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At the heart is a child

Posted By : Guest Preacher Sunday 6th September 2015
A sermon by The Revd Stella Wood, Chaplain of Godolphin School
The 14th Sunday after Trinity
 
I have a terrible habit of people-watching.
I try really hard not to do it in Church services – certainly never in the Cathedral.
But I do find it intriguing to watch people on the train,
or on platforms when people run into other peoples’ arms,
or mope off the platform as girlfriend has said farewell to boyfriend maybe for a whole week apart.
 
I’ve indulged in a spot of people-watching over the summer.
We went to Chatsworth.
Despite August’s signature dish of dark rainclouds hovering menacingly on the horizon,
my children fancied the maze.
We went forwards and left between the hedges
We went forwards then right then backwards.
Until 20 minutes later we were back at the start.
Those of you well versed in T.S. Eliot and with a more patient spirituality than me will tell you that it is good to do this sort of thing.
 
“and the end of all our exploring
will be to arrive where we started
 and know it for the first time”
but it didn’t convince my children.
So round two.
We met the same families we’d encountered on our first attempt.
But this time, as we recognised each other,
we compared notes and checked the strategies we’d all tried.
And a jolly comraderie struck up.
OK, so it was only a maze.
 But we did find our way to the middle together.
 
In the afternoon we “did” Chatsworth House.
And the contrast was huge.
Inside, people didn’t really talk to others they didn’t know.
Many had their audioguides glued to their ear
and I was struck by the extent to which they were oblivious to the people around them, or indeed of much they were missing as they ploughed on whenever  the beep on the audioguide ordered them on.
It had been even worse at the Warner Brothers Studios in North London a few weeks before.
There were the audio-guide folk again, this time with headphones.
And sometimes those doing the exclusive, guided tour,
with a real life expert. And also the headphones.
That, for them, was the way to make the most of the visit.
But it made it a very individual experience for them compared with the bonhomie of the maze.
 
There is a point to telling you all this.
I confess perhaps to a tiny element of procrastination since this morning’s Gospel reading is not the one I would have chosen personally for a service at the start of term and for a congregation including 400 young women.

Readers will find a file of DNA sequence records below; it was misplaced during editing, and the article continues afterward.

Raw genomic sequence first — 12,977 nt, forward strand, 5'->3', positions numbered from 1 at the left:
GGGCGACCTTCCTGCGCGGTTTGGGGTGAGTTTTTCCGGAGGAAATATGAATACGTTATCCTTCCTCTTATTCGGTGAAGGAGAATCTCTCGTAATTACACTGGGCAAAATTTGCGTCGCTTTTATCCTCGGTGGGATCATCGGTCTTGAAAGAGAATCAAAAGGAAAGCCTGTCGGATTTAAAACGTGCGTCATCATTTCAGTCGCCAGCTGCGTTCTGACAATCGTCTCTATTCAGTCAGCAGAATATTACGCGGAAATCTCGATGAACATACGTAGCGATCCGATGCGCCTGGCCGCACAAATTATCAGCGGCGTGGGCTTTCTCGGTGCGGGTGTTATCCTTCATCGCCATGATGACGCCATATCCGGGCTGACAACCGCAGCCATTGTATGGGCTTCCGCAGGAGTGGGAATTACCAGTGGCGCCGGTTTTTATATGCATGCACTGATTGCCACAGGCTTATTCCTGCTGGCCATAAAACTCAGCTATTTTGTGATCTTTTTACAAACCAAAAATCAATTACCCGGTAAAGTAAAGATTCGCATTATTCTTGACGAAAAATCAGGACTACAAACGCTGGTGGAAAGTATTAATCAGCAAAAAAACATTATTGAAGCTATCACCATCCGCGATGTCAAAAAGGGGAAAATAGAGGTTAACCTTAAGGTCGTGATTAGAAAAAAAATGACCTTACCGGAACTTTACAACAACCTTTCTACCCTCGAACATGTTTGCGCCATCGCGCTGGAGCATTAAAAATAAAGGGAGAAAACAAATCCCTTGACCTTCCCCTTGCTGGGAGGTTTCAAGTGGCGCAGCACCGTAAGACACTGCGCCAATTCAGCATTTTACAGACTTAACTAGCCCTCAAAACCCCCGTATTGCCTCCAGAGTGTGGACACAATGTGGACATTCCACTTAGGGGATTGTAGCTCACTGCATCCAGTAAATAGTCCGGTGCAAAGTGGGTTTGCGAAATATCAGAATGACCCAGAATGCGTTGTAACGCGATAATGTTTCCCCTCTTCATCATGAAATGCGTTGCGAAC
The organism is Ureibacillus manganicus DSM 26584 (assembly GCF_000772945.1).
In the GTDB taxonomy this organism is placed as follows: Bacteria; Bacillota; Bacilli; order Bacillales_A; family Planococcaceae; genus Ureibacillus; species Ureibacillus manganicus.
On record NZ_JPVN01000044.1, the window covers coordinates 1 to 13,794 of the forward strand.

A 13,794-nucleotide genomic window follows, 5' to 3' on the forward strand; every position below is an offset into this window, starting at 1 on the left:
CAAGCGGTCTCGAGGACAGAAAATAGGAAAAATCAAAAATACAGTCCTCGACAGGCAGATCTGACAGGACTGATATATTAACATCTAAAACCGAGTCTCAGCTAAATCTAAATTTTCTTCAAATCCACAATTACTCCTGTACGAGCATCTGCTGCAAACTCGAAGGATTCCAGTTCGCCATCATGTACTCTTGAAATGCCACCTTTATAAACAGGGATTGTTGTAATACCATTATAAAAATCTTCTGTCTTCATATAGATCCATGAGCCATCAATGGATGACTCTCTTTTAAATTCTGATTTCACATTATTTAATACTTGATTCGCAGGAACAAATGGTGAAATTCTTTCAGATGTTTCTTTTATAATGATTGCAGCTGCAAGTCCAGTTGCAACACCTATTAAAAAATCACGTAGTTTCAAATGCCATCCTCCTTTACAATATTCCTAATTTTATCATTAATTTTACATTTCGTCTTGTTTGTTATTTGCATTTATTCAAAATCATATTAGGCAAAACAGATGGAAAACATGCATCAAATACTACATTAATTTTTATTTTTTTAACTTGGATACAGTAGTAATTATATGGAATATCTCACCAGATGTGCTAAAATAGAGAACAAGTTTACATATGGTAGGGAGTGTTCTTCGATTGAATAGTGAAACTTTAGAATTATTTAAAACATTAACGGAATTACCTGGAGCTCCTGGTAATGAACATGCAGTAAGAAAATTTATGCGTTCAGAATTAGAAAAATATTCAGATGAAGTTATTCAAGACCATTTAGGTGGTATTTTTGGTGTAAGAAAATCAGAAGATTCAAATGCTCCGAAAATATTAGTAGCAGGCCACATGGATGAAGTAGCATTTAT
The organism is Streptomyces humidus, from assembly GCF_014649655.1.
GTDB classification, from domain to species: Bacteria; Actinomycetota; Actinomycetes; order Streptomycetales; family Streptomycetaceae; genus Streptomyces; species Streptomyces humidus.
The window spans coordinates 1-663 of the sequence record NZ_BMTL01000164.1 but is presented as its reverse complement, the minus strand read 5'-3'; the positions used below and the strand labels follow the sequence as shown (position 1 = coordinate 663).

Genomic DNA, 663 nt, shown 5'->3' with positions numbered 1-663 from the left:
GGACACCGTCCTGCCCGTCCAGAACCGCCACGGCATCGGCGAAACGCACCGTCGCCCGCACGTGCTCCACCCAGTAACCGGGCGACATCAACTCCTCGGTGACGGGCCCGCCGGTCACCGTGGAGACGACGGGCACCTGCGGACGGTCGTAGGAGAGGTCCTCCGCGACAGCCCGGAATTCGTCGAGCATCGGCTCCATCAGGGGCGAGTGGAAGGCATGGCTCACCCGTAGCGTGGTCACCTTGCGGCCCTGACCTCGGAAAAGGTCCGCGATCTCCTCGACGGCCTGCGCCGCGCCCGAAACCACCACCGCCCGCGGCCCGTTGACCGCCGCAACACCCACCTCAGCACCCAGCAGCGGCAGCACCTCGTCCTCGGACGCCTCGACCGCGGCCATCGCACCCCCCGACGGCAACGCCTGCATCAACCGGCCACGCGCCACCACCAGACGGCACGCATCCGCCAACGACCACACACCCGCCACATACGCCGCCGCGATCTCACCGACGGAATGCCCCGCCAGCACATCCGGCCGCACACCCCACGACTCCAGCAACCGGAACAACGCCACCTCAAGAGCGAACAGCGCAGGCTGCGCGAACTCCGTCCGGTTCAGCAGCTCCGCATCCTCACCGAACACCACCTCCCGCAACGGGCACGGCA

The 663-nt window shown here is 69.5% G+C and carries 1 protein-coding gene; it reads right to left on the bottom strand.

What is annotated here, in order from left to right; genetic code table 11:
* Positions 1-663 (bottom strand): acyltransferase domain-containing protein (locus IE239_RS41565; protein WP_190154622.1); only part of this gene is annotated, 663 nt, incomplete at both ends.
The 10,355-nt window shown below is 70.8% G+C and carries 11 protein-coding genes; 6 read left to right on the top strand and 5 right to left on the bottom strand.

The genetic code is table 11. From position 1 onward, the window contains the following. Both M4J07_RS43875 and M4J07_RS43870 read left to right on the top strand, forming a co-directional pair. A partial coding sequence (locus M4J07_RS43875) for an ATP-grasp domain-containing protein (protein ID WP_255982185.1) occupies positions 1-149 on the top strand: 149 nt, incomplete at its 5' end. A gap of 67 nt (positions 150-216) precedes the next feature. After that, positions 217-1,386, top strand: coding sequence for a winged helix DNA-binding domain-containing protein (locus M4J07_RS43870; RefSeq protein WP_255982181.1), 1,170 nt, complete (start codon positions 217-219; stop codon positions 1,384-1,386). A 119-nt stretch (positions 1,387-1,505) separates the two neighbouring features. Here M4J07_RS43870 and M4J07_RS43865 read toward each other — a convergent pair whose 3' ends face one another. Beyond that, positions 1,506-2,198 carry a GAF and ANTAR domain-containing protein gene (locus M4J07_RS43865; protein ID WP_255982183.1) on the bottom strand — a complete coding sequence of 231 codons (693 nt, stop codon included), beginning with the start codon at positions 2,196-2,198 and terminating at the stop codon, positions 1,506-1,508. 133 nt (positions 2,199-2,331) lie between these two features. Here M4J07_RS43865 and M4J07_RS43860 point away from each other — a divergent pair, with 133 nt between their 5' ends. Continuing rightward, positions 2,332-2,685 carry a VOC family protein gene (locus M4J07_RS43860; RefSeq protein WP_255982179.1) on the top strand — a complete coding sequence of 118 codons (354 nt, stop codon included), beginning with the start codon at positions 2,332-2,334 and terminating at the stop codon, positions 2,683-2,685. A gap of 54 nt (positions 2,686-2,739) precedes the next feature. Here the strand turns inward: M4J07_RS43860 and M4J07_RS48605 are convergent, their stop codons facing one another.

But I suppose the world-wide Church wouldn’t have known you were coming when they set it.
 
The passage we heard was about Jesus’ rather shirty encounter with a woman from Syro-Phoenicia.
A different race and a different faith background to Jesus.
“Heal my daughter” she pleads.
“I haven’t been sent to the likes of you, but for the Jews” he replies and effectively blanks her.
That was rude.
 
 
It is not a comfortable story.
If you like your image of Jesus to be cuddly
or else for him to be wearing a dinner-plate halo,  it doesn’t fit.
And so over the centuries, those who write about these things have pored over the original Greek words of the Bible
and tried  to soften Jesus’ words or see them in a different light.
 
I’m not going there this morning.
I think for me, Jesus’ response is a reminder that if we believe in a Jesus who is fully human as well as fully God,
then he must have had his set of cultural expectations and prejudices just like anyone else.
A reminder that we believe in a 3D Jesus, not a portrait in a gallery.
 
But what if you’re not terribly into the Bible or the intricacies of what Christians believe about Jesus?
What if you’re  here today because you are visiting Salisbury?
Or if you’re a parent of one or other school and you’ve come either because your child has nagged you
Or because you’re wanting to look compliant to the Head’s letter which encouraged parents to come.
What does the story say to you?
Or what if you’re here as a student?
Blearily getting used to it being term-time again and adapting to a new routine, maybe a new school?
What’s it got to do with you?
 
Well, let’s people watch a bit harder and look at this story.
Let’s conjure up an image of this Syrophoenician woman.